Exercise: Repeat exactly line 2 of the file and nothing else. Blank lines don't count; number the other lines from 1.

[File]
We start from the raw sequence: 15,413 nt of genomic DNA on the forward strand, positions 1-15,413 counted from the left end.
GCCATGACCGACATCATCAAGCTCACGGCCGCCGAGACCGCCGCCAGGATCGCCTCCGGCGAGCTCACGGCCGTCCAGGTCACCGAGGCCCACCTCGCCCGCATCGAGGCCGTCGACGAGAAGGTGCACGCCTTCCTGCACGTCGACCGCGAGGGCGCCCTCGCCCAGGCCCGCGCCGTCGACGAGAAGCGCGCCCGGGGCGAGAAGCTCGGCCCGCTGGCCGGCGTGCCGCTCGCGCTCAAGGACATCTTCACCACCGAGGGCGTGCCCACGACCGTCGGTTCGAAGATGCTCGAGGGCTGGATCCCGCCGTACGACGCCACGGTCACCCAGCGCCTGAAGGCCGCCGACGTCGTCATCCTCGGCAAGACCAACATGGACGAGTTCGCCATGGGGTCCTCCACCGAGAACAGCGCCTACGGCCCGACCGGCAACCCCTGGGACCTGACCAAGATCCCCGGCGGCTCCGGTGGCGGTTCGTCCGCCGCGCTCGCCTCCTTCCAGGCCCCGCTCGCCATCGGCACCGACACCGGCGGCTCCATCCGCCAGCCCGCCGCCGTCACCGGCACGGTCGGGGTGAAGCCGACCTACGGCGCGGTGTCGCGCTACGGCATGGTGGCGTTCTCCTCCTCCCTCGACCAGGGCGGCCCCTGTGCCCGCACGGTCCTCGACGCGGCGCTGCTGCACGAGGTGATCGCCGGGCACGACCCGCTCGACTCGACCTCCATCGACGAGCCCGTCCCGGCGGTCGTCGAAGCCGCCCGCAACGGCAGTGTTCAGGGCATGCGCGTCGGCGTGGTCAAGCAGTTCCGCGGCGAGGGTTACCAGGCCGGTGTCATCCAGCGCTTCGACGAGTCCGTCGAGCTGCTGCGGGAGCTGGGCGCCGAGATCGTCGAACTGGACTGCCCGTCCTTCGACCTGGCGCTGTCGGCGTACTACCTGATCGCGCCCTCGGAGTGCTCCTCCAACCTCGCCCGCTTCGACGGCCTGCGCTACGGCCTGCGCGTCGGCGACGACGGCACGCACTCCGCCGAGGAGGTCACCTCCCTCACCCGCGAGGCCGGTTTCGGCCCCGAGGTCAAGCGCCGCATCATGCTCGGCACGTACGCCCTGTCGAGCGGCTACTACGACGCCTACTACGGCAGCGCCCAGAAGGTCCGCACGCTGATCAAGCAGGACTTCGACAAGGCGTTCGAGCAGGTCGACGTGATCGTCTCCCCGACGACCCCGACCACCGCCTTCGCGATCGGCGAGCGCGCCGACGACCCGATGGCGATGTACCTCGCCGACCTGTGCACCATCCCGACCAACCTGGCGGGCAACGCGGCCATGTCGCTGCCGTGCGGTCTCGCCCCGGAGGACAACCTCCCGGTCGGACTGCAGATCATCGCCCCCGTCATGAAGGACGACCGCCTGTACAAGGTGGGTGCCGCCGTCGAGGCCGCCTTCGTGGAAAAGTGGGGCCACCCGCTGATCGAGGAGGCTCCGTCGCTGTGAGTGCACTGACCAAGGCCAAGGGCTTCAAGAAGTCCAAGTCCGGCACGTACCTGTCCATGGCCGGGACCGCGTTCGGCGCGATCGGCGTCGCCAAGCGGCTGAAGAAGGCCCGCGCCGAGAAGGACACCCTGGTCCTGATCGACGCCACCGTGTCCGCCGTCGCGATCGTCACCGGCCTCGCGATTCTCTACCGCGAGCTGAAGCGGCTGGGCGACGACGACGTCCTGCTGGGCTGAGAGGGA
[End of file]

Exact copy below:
GCCATGACCGACATCATCAAGCTCACGGCCGCCGAGACCGCCGCCAGGATCGCCTCCGGCGAGCTCACGGCCGTCCAGGTCACCGAGGCCCACCTCGCCCGCATCGAGGCCGTCGACGAGAAGGTGCACGCCTTCCTGCACGTCGACCGCGAGGGCGCCCTCGCCCAGGCCCGCGCCGTCGACGAGAAGCGCGCCCGGGGCGAGAAGCTCGGCCCGCTGGCCGGCGTGCCGCTCGCGCTCAAGGACATCTTCACCACCGAGGGCGTGCCCACGACCGTCGGTTCGAAGATGCTCGAGGGCTGGATCCCGCCGTACGACGCCACGGTCACCCAGCGCCTGAAGGCCGCCGACGTCGTCATCCTCGGCAAGACCAACATGGACGAGTTCGCCATGGGGTCCTCCACCGAGAACAGCGCCTACGGCCCGACCGGCAACCCCTGGGACCTGACCAAGATCCCCGGCGGCTCCGGTGGCGGTTCGTCCGCCGCGCTCGCCTCCTTCCAGGCCCCGCTCGCCATCGGCACCGACACCGGCGGCTCCATCCGCCAGCCCGCCGCCGTCACCGGCACGGTCGGGGTGAAGCCGACCTACGGCGCGGTGTCGCGCTACGGCATGGTGGCGTTCTCCTCCTCCCTCGACCAGGGCGGCCCCTGTGCCCGCACGGTCCTCGACGCGGCGCTGCTGCACGAGGTGATCGCCGGGCACGACCCGCTCGACTCGACCTCCATCGACGAGCCCGTCCCGGCGGTCGTCGAAGCCGCCCGCAACGGCAGTGTTCAGGGCATGCGCGTCGGCGTGGTCAAGCAGTTCCGCGGCGAGGGTTACCAGGCCGGTGTCATCCAGCGCTTCGACGAGTCCGTCGAGCTGCTGCGGGAGCTGGGCGCCGAGATCGTCGAACTGGACTGCCCGTCCTTCGACCTGGCGCTGTCGGCGTACTACCTGATCGCGCCCTCGGAGTGCTCCTCCAACCTCGCCCGCTTCGACGGCCTGCGCTACGGCCTGCGCGTCGGCGACGACGGCACGCACTCCGCCGAGGAGGTCACCTCCCTCACCCGCGAGGCCGGTTTCGGCCCCGAGGTCAAGCGCCGCATCATGCTCGGCACGTACGCCCTGTCGAGCGGCTACTACGACGCCTACTACGGCAGCGCCCAGAAGGTCCGCACGCTGATCAAGCAGGACTTCGACAAGGCGTTCGAGCAGGTCGACGTGATCGTCTCCCCGACGACCCCGACCACCGCCTTCGCGATCGGCGAGCGCGCCGACGACCCGATGGCGATGTACCTCGCCGACCTGTGCACCATCCCGACCAACCTGGCGGGCAACGCGGCCATGTCGCTGCCGTGCGGTCTCGCCCCGGAGGACAACCTCCCGGTCGGACTGCAGATCATCGCCCCCGTCATGAAGGACGACCGCCTGTACAAGGTGGGTGCCGCCGTCGAGGCCGCCTTCGTGGAAAAGTGGGGCCACCCGCTGATCGAGGAGGCTCCGTCGCTGTGAGTGCACTGACCAAGGCCAAGGGCTTCAAGAAGTCCAAGTCCGGCACGTACCTGTCCATGGCCGGGACCGCGTTCGGCGCGATCGGCGTCGCCAAGCGGCTGAAGAAGGCCCGCGCCGAGAAGGACACCCTGGTCCTGATCGACGCCACCGTGTCCGCCGTCGCGATCGTCACCGGCCTCGCGATTCTCTACCGCGAGCTGAAGCGGCTGGGCGACGACGACGTCCTGCTGGGCTGAGAGGGA